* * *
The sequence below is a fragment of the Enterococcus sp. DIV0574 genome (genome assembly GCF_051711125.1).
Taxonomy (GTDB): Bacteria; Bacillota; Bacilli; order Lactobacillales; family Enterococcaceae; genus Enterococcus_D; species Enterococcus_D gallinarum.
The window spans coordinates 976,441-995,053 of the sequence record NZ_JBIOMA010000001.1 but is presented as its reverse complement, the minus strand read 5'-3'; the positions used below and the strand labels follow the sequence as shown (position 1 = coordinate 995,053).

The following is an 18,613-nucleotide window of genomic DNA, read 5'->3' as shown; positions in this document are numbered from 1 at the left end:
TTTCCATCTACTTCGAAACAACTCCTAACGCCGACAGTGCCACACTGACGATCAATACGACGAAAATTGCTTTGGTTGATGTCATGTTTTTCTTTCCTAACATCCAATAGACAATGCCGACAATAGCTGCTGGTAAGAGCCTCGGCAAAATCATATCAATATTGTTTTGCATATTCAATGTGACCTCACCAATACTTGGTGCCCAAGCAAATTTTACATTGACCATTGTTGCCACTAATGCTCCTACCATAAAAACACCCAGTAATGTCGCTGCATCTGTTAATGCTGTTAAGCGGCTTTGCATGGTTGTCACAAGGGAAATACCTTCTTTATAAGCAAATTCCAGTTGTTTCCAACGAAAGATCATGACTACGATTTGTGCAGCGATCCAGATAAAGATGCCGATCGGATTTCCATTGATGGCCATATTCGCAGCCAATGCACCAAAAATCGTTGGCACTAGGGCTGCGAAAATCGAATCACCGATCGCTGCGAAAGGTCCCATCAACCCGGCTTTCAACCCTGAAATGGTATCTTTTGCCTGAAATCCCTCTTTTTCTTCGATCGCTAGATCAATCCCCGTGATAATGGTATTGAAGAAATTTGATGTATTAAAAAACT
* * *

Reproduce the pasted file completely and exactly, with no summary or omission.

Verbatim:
The sequence below is a fragment of the Enterococcus sp. DIV0574 genome (genome assembly GCF_051711125.1).
Taxonomy (GTDB): Bacteria; Bacillota; Bacilli; order Lactobacillales; family Enterococcaceae; genus Enterococcus_D; species Enterococcus_D gallinarum.
The window spans coordinates 976,441-995,053 of the sequence record NZ_JBIOMA010000001.1 but is presented as its reverse complement, the minus strand read 5'-3'; the positions used below and the strand labels follow the sequence as shown (position 1 = coordinate 995,053).

The following is an 18,613-nucleotide window of genomic DNA, read 5'->3' as shown; positions in this document are numbered from 1 at the left end:
TTTCCATCTACTTCGAAACAACTCCTAACGCCGACAGTGCCACACTGACGATCAATACGACGAAAATTGCTTTGGTTGATGTCATGTTTTTCTTTCCTAACATCCAATAGACAATGCCGACAATAGCTGCTGGTAAGAGCCTCGGCAAAATCATATCAATATTGTTTTGCATATTCAATGTGACCTCACCAATACTTGGTGCCCAAGCAAATTTTACATTGACCATTGTTGCCACTAATGCTCCTACCATAAAAACACCCAGTAATGTCGCTGCATCTGTTAATGCTGTTAAGCGGCTTTGCATGGTTGTCACAAGGGAAATACCTTCTTTATAAGCAAATTCCAGTTGTTTCCAACGAAAGATCATGACTACGATTTGTGCAGCGATCCAGATAAAGATGCCGATCGGATTTCCATTGATGGCCATATTCGCAGCCAATGCACCAAAAATCGTTGGCACTAGGGCTGCGAAAATCGAATCACCGATCGCTGCGAAAGGTCCCATCAACCCGGCTTTCAACCCTGAAATGGTATCTTTTGCCTGAAATCCCTCTTTTTCTTCGATCGCTAGATCAATCCCCGTGATAATGGTATTGAAGAAATTTGATGTATTAAAAAACT